Potlucks, cocktail parties, family gatherings and happy hours all require noshes and nibbles as well as libations. Now’s the time to make a plan.
This year, I’m diving into dips and spreads, the kind that are ready in minutes, can be made in big batches and served on demand. It helps, too, if they can be repurposed into sauces for meats and roasted vegetables or spreads for sandwiches, flatbreads and pizzas — and they’re perfect for dressing up leftovers.
For the most flavorful dips and spreads, look to the sunny cuisines of the Mediterranean. They’re bright with warm spices and comprise everyday ingredients you probably already have on hand. Based on contrasting flavors, colors and textures — sweet, tangy, spicy, creamy — these three dips taste surprisingly complex.
Take hummus, a beloved staple throughout the Middle East (and ubiquitous in the United States). It shines when made from scratch using freshly cooked dried beans (garbanzos are great, but any dried bean will do), plus plenty of good oil and quality spices. Give it a colorful finish with chopped herbs and spices.
Greek yogurt is the perfect base for dips that showcase freshly grated vegetables — cucumbers and fennel — whisked with garlic and fresh herbs.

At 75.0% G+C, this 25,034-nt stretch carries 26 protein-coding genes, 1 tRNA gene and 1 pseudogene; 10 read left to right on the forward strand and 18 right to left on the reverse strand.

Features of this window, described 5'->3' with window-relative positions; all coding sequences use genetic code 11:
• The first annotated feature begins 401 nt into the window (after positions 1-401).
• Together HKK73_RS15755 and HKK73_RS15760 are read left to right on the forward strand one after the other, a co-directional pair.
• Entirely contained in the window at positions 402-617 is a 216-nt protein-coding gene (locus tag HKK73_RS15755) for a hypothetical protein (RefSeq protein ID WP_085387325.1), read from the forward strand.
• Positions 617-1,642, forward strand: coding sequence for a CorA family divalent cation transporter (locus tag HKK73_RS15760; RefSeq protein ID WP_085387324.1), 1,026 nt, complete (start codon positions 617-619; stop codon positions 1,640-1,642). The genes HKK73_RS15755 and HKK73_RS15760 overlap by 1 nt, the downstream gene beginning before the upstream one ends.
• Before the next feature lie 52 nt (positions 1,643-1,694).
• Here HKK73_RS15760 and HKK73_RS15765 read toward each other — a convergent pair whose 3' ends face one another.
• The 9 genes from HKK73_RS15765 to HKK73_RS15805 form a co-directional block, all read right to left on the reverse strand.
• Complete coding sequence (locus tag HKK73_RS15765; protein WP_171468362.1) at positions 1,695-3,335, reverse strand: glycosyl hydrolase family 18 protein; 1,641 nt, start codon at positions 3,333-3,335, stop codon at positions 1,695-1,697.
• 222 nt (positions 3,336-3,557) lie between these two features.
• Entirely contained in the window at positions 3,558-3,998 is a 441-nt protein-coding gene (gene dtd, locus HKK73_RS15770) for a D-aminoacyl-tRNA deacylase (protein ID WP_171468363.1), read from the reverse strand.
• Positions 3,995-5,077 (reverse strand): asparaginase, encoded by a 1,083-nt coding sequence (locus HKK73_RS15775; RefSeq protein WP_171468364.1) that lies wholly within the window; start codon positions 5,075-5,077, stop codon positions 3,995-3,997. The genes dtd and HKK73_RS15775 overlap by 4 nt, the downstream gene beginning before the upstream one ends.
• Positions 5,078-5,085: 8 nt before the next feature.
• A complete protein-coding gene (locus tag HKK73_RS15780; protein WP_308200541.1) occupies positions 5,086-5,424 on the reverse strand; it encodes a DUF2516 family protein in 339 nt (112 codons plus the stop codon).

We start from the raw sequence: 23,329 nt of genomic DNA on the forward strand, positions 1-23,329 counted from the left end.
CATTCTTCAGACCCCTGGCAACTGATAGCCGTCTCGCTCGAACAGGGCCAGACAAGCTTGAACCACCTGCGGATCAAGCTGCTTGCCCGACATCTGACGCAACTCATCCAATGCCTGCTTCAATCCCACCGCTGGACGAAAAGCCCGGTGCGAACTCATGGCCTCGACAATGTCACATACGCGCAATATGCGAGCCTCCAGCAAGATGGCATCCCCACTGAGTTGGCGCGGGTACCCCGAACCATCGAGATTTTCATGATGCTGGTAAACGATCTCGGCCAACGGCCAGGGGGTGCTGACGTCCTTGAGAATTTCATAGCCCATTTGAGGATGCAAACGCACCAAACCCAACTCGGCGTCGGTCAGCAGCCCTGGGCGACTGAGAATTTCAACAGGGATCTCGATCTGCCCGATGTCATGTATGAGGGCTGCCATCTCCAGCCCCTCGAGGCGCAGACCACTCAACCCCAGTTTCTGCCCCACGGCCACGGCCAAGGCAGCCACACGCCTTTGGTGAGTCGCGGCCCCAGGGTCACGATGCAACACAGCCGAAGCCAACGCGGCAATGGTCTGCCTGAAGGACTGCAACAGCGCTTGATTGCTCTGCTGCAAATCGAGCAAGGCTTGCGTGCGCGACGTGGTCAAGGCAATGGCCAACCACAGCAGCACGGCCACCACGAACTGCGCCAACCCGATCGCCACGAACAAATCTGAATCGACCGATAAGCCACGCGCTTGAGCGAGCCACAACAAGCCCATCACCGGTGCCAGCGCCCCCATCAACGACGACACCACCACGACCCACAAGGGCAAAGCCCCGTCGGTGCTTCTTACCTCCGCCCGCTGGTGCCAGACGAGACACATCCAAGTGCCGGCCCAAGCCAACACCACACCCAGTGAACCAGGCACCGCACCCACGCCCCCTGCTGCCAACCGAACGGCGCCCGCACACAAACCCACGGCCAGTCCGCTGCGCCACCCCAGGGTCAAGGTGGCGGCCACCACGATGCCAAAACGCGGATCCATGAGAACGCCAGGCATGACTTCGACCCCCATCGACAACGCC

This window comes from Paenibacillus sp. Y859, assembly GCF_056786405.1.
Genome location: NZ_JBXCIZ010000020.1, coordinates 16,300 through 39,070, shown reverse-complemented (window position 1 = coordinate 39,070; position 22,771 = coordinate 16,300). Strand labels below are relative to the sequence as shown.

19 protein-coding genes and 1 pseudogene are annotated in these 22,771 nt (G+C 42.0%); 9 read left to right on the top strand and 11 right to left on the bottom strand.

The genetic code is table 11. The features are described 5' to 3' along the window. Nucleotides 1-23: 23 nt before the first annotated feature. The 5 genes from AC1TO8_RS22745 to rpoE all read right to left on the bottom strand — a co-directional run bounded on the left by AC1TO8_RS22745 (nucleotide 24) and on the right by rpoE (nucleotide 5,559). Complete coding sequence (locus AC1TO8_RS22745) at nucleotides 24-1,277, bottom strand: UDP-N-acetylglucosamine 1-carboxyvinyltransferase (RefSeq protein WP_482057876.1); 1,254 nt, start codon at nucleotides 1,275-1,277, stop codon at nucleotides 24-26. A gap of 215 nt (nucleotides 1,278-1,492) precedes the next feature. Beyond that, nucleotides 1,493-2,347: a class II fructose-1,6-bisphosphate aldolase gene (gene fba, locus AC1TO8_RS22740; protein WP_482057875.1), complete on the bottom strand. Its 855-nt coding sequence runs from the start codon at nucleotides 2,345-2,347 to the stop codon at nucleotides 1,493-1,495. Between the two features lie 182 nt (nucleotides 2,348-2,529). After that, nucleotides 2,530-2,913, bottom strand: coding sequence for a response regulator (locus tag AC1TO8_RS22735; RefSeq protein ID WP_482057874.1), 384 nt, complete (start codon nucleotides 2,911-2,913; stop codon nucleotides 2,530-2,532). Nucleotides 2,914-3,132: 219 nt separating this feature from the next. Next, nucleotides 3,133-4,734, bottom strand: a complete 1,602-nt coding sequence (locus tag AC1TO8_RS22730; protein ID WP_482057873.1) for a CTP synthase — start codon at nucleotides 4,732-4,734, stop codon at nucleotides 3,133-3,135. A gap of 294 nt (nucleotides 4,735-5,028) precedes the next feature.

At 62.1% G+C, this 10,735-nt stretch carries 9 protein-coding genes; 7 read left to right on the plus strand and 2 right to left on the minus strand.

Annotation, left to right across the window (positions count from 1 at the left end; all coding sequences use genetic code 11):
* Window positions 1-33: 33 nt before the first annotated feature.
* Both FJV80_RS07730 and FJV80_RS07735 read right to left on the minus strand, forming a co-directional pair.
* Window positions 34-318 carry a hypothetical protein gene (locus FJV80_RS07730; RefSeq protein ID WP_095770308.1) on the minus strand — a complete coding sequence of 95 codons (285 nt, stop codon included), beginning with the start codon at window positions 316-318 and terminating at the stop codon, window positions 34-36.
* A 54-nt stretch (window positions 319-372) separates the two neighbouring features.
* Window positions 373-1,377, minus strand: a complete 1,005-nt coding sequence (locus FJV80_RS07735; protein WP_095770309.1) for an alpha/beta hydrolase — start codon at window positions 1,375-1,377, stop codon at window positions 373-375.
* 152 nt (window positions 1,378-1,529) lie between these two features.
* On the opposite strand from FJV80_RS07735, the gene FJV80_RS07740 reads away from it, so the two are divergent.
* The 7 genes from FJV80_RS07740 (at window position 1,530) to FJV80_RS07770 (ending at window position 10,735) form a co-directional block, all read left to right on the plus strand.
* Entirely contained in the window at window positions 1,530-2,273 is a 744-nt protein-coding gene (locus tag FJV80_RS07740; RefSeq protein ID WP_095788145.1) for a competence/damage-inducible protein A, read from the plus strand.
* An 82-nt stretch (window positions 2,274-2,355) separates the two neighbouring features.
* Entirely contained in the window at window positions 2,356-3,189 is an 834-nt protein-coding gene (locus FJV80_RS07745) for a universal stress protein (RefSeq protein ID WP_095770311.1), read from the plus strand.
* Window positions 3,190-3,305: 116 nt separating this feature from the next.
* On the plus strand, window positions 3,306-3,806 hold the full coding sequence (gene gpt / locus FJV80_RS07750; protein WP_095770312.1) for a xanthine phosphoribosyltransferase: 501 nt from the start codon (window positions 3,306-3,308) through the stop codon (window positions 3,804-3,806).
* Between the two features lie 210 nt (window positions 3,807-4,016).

Pair those dips with the brilliant red pepper and nut spread known as the Moroccan dip muhammara and they balance each other, like three legs of a stool.
To serve, spread these dips on bruschetta, or set them out with chips and toasted pita. Be sure to tote them to the next gathering; they make a nice start to a dinner party and can complete the holiday buffet tables of artisan breads, farmstead cheeses, cured meats, dishes of olives and nuts.
Three, two, one: Let the countdown to the season of fun begin.
Fresh Hummus With Lemon and Garlic
Makes about 4 1/2 cups.
The key to this hummus is to cook the dried beans yourself; canned varieties just don’t taste as good (see directions below). A handful of nuts gives heft to the body of this spread. Serve in a pretty bowl garnished with a swirl of olive oil and a sprinkle of za’atar. Store leftovers in a covered container for up to 2 weeks. From Beth Dooley.
1/2 cup shelled roasted unsalted pistachios or cashews
2 teaspoons ground cumin
2 teaspoons ground coriander
2 teaspoons za’atar, plus more for garnish
1 tablespoons chopped fresh oregano or 1 teaspoon dried
31/2 cup cooked or canned, drained chickpeas or any dried bean
1 clove garlic, smashed
Pinch of salt and freshly ground black pepper
1/2 cup tahini
1/4 cup extra-virgin olive oil, plus more for drizzling
2 tablespoon fresh lemon juice,
1/2 cup bean stock or water
Put the nuts, cumin, coriander, za’atar and oregano into a food processor fitted with a steel blade and process to crush the nuts. Add the beans, garlic, pinch of salt and pepper, tahini, olive oil and lemon juice and begin pulsing, gradually adding the bean stock or water, a little at a time, until the mixture is creamy and smooth. Taste and adjust the seasonings. Transfer to a bowl and serve with a swirl of the oil and sprinkle of the za’atar.